Krista and Tatiana Hogan are Canadian conjoined twins who were born joined by their heads, which is a very rare case in medicine. The importance of the lives of these sisters to neuroscience is due to their ability to share the senses of each other through the brain.


Two girls, Krista and Tatiana Hogan, were born in 2006 in Vancouver, Canada, as conjoined twins. The doctors did not hope they would survive or be able to live active life due to a serious particularity – the babies were joined at the head. In medicine, such twins are called craniopagus twins and are born once in 2.5 million births. Despite the hopeless predictions of doctors who claimed that if the twins survived, they would be bed-ridden, Krista and Tatiana manage to live an active life with the great support of their parents.

The scientists’ attention is attracted to the girls due to their significant particularity. Indeed, they can see through each other’s eyes, hear through each other’s ears, and can share the senses of taste and touch. Moreover, Krista and Tatiana Hogan share thoughts and motor control. One of them controls one arm and three legs when the other controls three arms and one leg.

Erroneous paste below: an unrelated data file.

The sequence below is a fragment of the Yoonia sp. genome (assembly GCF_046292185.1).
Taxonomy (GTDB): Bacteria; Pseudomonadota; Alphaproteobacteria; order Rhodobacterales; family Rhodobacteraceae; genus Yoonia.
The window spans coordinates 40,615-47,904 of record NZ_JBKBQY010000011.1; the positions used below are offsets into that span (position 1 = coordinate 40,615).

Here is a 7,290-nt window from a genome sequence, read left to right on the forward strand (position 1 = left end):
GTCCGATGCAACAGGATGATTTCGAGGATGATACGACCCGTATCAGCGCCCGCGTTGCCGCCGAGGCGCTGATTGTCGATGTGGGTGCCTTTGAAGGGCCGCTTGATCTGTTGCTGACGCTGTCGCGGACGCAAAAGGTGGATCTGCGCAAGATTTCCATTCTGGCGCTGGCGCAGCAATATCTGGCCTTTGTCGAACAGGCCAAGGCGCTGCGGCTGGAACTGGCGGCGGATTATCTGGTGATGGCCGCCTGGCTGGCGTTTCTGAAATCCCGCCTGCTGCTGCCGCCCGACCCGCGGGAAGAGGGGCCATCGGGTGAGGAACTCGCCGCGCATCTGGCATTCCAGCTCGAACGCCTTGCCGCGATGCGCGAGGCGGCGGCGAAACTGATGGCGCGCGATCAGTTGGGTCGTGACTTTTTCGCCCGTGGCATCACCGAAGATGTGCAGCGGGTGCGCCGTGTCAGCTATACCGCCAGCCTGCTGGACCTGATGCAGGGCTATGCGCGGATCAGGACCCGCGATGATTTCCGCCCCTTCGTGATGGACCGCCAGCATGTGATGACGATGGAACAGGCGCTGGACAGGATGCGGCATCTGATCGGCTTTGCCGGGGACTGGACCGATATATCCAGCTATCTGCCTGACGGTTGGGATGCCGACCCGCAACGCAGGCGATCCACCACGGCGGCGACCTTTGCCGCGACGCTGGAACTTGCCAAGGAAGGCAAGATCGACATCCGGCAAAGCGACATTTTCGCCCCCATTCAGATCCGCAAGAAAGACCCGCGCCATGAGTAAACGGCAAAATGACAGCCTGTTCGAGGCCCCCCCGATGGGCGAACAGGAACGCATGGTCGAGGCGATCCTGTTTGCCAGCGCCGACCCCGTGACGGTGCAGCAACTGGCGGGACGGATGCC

Such distinctive features make sisters Hogan’s case an important contribution to the development of neuroscience and the understanding of the human brain. The inseparable twins have fully developed hemispheres of brains. However, the area where the two brains are connected is presumably the one through which the neurons are transmitted. The fact that these twins survived contributes to the scope of knowledge about the human body and the role of the brain in it.